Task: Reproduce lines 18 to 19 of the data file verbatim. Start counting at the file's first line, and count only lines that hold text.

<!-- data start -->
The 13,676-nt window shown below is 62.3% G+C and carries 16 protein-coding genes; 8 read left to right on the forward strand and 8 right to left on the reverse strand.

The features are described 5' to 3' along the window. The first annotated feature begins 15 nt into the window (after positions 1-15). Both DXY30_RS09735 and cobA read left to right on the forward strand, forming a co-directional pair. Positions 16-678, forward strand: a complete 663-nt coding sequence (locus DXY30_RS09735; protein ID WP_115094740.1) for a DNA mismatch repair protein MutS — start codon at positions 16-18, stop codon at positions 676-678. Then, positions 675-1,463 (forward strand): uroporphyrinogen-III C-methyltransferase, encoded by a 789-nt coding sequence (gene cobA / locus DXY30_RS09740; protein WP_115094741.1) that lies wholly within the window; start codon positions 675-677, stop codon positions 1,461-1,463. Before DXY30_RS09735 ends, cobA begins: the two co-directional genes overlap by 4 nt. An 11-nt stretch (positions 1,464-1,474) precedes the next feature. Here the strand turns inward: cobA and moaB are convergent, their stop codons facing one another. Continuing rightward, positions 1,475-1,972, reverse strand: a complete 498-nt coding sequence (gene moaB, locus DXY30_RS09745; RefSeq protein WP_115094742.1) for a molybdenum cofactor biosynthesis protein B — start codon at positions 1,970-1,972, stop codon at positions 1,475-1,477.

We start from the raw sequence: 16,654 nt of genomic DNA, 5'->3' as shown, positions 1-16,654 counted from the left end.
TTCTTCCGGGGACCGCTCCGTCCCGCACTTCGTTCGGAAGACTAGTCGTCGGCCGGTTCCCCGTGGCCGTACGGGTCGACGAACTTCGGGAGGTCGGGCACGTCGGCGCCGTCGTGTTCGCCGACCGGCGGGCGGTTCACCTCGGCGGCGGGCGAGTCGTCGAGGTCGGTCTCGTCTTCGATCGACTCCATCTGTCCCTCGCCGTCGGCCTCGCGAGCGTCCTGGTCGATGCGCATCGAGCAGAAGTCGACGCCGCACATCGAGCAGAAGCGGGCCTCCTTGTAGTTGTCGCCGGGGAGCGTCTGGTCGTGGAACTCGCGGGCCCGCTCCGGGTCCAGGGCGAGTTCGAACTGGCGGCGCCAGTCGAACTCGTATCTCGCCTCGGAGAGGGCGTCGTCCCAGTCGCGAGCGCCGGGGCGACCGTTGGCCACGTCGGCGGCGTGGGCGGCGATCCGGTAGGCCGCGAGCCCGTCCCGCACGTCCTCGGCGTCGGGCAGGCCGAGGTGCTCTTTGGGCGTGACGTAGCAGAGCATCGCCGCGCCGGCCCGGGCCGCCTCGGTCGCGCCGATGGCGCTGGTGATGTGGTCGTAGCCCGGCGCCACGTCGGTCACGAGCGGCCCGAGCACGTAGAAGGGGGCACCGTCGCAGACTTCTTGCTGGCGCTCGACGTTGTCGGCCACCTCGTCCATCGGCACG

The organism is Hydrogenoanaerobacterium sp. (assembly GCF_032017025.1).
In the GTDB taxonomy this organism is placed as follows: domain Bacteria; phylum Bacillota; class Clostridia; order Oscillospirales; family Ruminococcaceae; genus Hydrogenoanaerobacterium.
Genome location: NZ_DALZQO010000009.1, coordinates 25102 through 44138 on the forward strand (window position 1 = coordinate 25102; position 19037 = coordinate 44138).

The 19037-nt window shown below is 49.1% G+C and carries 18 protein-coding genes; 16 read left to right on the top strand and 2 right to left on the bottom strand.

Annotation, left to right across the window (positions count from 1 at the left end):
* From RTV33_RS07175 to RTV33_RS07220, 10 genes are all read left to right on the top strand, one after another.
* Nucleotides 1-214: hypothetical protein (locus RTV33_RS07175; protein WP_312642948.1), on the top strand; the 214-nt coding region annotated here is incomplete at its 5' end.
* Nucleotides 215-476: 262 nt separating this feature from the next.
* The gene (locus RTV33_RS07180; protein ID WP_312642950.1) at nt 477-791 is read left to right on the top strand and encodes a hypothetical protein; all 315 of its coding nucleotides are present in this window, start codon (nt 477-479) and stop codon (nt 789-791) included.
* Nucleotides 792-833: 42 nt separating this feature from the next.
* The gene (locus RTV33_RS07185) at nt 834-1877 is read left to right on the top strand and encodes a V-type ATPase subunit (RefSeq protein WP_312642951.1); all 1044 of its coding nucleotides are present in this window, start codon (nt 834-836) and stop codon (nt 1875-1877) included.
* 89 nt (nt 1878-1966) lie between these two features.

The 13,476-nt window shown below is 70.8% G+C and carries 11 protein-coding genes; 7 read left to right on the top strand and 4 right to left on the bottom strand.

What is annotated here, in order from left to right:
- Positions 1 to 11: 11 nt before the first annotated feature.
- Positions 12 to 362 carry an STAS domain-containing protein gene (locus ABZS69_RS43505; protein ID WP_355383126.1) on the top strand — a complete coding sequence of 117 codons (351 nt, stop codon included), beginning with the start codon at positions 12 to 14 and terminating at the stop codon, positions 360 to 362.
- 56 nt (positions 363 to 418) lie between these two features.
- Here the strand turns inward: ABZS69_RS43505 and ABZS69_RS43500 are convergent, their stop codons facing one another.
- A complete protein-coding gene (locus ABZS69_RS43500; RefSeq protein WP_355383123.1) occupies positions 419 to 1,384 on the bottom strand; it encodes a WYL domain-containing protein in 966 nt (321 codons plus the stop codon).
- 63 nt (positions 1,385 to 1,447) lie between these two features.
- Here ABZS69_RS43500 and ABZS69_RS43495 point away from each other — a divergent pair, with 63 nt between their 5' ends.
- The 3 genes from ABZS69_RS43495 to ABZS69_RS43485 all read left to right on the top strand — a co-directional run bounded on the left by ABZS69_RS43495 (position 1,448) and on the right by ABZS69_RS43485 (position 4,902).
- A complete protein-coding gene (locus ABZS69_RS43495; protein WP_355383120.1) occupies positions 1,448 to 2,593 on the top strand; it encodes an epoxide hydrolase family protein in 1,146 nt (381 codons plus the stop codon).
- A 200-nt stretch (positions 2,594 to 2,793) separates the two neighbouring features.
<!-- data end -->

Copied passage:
What is annotated here, in order from left to right:
- Positions 1 to 11: 11 nt before the first annotated feature.